A WMS manages, analyzes, and displays all of the data in the production, storage, and distribution of goods. It takes in myriad inputs, analyzes them, and then shares them with real-time alerts and data visualizations to all stakeholders in warehouse operations and the broader supply chain

Since a warehouse management system has all the real-time inventory levels and locations, it enables your business to locate, pick, pack, and ship orders much more efficiently. This minimizes the need to cross-reference orders or double-check stock availability.

Types of Warehouse Management Systems

There are many warehouse management systems (WMS), and identifying the best one for your business operations is crucial. Based on our expertise at Epicor, there are a few key distinctions we recommend looking for when picking a WMS.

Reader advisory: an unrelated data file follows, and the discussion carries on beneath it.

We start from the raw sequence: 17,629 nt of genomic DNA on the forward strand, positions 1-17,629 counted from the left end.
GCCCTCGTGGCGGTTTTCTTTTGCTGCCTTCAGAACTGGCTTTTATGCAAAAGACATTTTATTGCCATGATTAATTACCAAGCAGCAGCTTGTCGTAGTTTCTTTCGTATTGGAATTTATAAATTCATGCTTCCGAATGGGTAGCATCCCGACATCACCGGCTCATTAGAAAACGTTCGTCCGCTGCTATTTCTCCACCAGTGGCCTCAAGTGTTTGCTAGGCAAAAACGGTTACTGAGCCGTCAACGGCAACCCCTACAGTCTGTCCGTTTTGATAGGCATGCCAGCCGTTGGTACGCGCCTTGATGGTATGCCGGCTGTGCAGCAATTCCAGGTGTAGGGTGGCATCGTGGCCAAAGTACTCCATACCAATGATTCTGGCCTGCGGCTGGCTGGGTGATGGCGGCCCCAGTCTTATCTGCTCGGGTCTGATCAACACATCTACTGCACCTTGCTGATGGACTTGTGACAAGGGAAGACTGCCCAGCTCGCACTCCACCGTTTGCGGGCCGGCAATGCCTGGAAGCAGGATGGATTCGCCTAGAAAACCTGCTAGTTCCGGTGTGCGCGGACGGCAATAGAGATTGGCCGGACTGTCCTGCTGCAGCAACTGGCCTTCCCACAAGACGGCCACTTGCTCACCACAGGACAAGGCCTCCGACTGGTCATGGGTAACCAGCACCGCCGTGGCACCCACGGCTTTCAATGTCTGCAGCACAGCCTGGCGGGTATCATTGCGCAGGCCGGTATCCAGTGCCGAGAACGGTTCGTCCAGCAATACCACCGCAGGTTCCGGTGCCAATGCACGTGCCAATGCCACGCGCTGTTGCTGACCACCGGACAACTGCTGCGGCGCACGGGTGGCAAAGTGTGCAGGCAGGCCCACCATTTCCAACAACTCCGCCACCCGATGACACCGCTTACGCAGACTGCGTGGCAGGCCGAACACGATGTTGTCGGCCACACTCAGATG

Integrated or Standalone

An integrated system is usually an add-on for your existing Enterprise Resource Planning (ERP) system. A standalone system is easier to set up since there are no integrations needed, but it may have limited functionality. As it is designed specifically for your warehouse operations, this information is kept siloed from other business functions and software systems within your organization. This can slow down reporting and decision-making.

On-Premise or Cloud-Based

Your WMS system can be on premise (located on your facilities) or cloud-based where you access the software system through the web. Each solution offers different pros and cons, but increasingly companies are moving to cloud-based systems for the ease of managing licensed users, software maintenance and updates, and remote accessibility. With a cloud-based system, stakeholders can have hands-on access to data from anywhere in the globe and not just at the work site.